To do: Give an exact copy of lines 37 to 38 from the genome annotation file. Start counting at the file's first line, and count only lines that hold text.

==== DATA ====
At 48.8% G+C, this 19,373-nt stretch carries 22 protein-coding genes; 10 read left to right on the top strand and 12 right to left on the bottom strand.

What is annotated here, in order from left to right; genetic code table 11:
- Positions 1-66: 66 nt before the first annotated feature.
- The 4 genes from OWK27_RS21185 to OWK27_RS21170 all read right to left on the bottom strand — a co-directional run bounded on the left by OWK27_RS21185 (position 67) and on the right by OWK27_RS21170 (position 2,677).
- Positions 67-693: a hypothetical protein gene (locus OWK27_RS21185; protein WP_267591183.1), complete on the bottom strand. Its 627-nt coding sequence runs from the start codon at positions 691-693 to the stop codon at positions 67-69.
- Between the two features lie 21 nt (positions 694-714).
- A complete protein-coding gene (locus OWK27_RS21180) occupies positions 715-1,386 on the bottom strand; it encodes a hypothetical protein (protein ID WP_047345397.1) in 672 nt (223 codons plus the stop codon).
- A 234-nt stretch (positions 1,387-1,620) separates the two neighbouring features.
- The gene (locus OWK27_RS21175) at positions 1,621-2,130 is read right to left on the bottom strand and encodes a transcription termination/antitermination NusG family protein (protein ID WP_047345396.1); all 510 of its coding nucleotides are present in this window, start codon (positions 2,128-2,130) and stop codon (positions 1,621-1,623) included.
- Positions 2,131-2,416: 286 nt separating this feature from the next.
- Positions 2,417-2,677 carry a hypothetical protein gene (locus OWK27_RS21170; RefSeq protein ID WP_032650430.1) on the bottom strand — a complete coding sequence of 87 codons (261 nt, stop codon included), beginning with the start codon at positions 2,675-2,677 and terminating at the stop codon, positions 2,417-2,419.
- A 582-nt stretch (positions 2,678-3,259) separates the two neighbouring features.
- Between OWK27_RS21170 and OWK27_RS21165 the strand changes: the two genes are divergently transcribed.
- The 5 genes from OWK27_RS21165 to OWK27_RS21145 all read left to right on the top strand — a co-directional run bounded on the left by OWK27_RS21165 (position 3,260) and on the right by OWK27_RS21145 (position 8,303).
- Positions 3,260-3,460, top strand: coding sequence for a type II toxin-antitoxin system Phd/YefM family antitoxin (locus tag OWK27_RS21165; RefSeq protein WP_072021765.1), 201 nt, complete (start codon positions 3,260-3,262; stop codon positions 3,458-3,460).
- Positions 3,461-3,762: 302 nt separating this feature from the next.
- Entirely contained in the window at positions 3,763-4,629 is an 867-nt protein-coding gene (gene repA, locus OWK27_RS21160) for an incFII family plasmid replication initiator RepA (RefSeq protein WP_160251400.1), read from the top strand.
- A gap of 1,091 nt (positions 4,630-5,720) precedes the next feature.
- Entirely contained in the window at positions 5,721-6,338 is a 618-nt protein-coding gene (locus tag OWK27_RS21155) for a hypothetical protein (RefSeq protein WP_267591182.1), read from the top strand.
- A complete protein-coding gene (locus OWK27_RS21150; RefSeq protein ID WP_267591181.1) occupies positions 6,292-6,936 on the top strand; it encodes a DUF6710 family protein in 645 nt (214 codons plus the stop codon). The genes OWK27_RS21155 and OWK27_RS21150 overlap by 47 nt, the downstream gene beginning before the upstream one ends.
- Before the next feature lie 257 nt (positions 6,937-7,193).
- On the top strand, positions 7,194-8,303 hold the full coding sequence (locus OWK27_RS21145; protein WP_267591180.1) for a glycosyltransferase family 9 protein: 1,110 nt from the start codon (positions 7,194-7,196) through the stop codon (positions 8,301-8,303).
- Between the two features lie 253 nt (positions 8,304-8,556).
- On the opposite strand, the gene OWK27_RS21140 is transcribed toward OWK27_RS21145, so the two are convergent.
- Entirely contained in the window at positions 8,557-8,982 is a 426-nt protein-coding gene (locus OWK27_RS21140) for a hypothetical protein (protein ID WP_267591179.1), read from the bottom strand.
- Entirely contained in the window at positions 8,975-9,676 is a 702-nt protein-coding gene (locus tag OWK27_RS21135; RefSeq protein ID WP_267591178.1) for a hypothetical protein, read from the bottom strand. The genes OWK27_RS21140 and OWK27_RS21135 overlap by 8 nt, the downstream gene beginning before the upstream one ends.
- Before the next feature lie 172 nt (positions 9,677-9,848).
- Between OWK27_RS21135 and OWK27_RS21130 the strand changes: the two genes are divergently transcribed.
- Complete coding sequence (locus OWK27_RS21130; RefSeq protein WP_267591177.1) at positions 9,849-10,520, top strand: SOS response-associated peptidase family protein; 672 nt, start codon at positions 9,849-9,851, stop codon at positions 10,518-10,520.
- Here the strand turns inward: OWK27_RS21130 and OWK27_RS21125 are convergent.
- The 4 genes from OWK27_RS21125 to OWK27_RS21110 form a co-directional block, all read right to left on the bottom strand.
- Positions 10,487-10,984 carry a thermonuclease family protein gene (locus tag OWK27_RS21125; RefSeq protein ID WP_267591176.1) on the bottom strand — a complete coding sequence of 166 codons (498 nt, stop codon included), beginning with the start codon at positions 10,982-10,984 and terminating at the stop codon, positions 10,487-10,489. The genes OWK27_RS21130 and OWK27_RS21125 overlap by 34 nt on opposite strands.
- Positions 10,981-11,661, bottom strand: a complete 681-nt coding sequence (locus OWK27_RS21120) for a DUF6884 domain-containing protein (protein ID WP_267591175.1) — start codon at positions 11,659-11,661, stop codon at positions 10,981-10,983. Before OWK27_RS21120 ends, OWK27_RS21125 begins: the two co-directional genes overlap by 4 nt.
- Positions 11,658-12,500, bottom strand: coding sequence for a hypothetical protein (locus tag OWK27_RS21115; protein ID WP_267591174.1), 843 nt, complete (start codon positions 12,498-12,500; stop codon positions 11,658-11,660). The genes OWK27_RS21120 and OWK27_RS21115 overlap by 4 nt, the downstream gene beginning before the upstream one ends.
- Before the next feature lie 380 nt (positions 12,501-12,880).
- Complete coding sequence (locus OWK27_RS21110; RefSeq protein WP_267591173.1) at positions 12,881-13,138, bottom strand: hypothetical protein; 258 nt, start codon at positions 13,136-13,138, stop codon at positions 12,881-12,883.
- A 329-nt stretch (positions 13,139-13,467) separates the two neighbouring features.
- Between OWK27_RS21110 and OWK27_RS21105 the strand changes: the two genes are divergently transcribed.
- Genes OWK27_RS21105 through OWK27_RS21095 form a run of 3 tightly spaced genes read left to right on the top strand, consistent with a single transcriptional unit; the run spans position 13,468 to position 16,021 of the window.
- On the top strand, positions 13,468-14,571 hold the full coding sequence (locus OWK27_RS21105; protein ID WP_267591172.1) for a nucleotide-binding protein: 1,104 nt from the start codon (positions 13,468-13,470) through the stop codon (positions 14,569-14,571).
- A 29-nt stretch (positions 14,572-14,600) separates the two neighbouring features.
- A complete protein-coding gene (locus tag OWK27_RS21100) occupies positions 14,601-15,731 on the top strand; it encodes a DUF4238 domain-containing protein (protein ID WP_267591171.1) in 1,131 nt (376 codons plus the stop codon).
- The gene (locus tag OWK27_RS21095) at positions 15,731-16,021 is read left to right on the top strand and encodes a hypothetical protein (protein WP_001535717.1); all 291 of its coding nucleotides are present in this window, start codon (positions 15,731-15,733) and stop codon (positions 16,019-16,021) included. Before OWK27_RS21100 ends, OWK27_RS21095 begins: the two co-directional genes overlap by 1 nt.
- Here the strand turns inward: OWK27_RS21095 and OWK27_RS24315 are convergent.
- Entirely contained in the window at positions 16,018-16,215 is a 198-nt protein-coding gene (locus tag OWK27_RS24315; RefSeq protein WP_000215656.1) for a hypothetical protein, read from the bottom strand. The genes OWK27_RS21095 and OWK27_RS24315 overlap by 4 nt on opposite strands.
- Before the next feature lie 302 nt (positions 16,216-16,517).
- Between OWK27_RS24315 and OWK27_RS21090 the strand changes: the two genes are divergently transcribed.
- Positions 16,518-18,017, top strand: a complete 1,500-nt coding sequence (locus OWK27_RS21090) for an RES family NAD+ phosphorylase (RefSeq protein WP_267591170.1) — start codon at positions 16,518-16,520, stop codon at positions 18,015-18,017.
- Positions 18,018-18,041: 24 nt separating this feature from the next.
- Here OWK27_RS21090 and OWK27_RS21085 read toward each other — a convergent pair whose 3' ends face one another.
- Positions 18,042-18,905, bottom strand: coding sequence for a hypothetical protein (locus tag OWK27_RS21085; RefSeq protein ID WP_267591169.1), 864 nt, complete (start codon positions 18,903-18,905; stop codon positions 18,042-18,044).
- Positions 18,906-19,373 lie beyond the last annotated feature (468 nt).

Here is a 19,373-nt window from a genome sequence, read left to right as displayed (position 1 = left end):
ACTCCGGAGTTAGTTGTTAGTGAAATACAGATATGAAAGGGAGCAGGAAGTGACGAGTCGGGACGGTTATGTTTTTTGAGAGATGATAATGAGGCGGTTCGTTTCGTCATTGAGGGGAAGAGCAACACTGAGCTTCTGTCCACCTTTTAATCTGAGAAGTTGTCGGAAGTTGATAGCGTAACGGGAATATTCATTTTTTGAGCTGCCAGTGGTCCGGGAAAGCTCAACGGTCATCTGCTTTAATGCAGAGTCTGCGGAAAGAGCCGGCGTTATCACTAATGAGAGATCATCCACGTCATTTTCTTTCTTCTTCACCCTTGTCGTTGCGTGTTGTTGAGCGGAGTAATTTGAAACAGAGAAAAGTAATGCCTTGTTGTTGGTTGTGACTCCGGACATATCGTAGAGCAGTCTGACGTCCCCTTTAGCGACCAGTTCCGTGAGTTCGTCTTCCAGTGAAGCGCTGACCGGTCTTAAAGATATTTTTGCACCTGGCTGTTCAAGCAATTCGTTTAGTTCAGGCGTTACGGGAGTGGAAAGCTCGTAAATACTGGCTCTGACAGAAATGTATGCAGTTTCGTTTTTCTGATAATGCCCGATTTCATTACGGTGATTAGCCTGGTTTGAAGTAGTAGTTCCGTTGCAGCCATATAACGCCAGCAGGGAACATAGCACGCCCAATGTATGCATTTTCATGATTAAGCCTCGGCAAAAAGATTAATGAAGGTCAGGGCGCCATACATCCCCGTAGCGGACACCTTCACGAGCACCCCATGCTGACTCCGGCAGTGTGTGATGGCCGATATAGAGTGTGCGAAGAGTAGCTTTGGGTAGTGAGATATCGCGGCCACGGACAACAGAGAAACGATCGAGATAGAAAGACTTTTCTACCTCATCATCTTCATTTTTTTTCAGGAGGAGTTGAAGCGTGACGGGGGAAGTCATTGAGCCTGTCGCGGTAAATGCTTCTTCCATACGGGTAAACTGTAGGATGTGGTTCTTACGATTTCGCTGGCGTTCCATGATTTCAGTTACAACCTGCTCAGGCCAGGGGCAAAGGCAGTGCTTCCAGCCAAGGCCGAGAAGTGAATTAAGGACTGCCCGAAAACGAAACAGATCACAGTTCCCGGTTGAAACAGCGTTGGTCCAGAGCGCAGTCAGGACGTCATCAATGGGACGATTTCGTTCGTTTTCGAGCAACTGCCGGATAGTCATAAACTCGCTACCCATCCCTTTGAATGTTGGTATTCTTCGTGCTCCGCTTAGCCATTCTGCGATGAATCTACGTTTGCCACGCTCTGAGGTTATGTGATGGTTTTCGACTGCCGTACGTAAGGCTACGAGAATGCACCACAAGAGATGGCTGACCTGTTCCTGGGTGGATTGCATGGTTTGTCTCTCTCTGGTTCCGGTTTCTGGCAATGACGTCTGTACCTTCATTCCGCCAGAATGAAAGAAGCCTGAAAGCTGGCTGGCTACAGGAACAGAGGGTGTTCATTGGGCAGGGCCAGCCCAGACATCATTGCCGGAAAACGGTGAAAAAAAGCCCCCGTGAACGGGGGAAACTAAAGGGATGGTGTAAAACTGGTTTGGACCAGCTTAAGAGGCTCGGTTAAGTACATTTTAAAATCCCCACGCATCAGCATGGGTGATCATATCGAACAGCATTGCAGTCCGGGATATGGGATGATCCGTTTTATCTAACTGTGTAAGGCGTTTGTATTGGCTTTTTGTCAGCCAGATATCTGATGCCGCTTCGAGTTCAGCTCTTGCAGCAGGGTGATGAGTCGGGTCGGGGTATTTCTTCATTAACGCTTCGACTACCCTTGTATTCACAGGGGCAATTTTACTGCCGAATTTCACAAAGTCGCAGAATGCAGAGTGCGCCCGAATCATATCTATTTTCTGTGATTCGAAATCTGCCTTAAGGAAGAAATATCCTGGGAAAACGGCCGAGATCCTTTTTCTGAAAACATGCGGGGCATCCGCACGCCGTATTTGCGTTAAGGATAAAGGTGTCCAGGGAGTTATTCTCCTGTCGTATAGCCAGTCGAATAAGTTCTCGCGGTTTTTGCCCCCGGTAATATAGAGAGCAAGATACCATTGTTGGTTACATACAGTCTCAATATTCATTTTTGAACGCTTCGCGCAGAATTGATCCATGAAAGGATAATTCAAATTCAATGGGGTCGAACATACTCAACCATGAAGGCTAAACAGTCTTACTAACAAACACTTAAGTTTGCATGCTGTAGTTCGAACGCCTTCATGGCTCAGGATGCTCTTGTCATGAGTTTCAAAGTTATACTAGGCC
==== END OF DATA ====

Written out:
- A 329-nt stretch (positions 13,139-13,467) separates the two neighbouring features.
- Between OWK27_RS21110 and OWK27_RS21105 the strand changes: the two genes are divergently transcribed.